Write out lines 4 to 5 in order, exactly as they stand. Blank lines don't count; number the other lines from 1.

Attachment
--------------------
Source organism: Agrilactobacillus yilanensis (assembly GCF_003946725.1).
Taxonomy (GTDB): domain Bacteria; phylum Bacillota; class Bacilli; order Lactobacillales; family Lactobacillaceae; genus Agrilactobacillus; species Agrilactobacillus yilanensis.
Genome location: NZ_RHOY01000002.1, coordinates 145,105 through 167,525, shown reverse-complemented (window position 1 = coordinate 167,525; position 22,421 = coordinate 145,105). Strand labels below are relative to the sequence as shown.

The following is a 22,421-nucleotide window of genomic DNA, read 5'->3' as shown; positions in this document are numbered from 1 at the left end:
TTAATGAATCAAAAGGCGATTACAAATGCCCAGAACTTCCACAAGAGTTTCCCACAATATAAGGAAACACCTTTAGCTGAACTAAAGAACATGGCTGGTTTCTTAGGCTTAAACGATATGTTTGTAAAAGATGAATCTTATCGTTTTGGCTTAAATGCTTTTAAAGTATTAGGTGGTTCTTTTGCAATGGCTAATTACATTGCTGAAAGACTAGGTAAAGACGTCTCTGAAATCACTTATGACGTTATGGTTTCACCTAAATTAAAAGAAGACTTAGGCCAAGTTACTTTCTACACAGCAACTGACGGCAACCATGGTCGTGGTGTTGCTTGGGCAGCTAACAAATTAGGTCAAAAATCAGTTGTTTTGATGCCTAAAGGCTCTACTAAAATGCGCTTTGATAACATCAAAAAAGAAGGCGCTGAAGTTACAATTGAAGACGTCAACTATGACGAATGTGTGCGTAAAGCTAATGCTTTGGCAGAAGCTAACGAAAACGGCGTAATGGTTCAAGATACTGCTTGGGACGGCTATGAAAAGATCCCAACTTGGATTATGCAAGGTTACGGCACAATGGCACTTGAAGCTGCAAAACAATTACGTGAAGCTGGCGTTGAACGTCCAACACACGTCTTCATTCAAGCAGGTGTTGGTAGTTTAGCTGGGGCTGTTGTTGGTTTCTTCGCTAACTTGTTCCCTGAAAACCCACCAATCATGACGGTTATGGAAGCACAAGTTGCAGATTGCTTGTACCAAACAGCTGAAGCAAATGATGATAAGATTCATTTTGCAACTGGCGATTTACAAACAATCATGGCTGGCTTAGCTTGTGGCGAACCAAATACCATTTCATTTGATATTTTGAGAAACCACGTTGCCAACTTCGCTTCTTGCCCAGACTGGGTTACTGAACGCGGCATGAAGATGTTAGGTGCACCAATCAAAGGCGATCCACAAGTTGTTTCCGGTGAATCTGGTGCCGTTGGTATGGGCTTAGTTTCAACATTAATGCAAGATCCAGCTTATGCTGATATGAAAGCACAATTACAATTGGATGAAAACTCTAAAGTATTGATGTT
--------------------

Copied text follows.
The following is a 22,421-nucleotide window of genomic DNA, read 5'->3' as shown; positions in this document are numbered from 1 at the left end:
TTAATGAATCAAAAGGCGATTACAAATGCCCAGAACTTCCACAAGAGTTTCCCACAATATAAGGAAACACCTTTAGCTGAACTAAAGAACATGGCTGGTTTCTTAGGCTTAAACGATATGTTTGTAAAAGATGAATCTTATCGTTTTGGCTTAAATGCTTTTAAAGTATTAGGTGGTTCTTTTGCAATGGCTAATTACATTGCTGAAAGACTAGGTAAAGACGTCTCTGAAATCACTTATGACGTTATGGTTTCACCTAAATTAAAAGAAGACTTAGGCCAAGTTACTTTCTACACAGCAACTGACGGCAACCATGGTCGTGGTGTTGCTTGGGCAGCTAACAAATTAGGTCAAAAATCAGTTGTTTTGATGCCTAAAGGCTCTACTAAAATGCGCTTTGATAACATCAAAAAAGAAGGCGCTGAAGTTACAATTGAAGACGTCAACTATGACGAATGTGTGCGTAAAGCTAATGCTTTGGCAGAAGCTAACGAAAACGGCGTAATGGTTCAAGATACTGCTTGGGACGGCTATGAAAAGATCCCAACTTGGATTATGCAAGGTTACGGCACAATGGCACTTGAAGCTGCAAAACAATTACGTGAAGCTGGCGTTGAACGTCCAACACACGTCTTCATTCAAGCAGGTGTTGGTAGTTTAGCTGGGGCTGTTGTTGGTTTCTTCGCTAACTTGTTCCCTGAAAACCCACCAATCATGACGGTTATGGAAGCACAAGTTGCAGATTGCTTGTACCAAACAGCTGAAGCAAATGATGATAAGATTCATTTTGCAACTGGCGATTTACAAACAATCATGGCTGGCTTAGCTTGTGGCGAACCAAATACCATTTCATTTGATATTTTGAGAAACCACGTTGCCAACTTCGCTTCTTGCCCAGACTGGGTTACTGAACGCGGCATGAAGATGTTAGGTGCACCAATCAAAGGCGATCCACAAGTTGTTTCCGGTGAATCTGGTGCCGTTGGTATGGGCTTAGTTTCAACATTAATGCAAGATCCAGCTTATGCTGATATGAAAGCACAATTACAATTGGATGAAAACTCTAAAGTATTGATGTT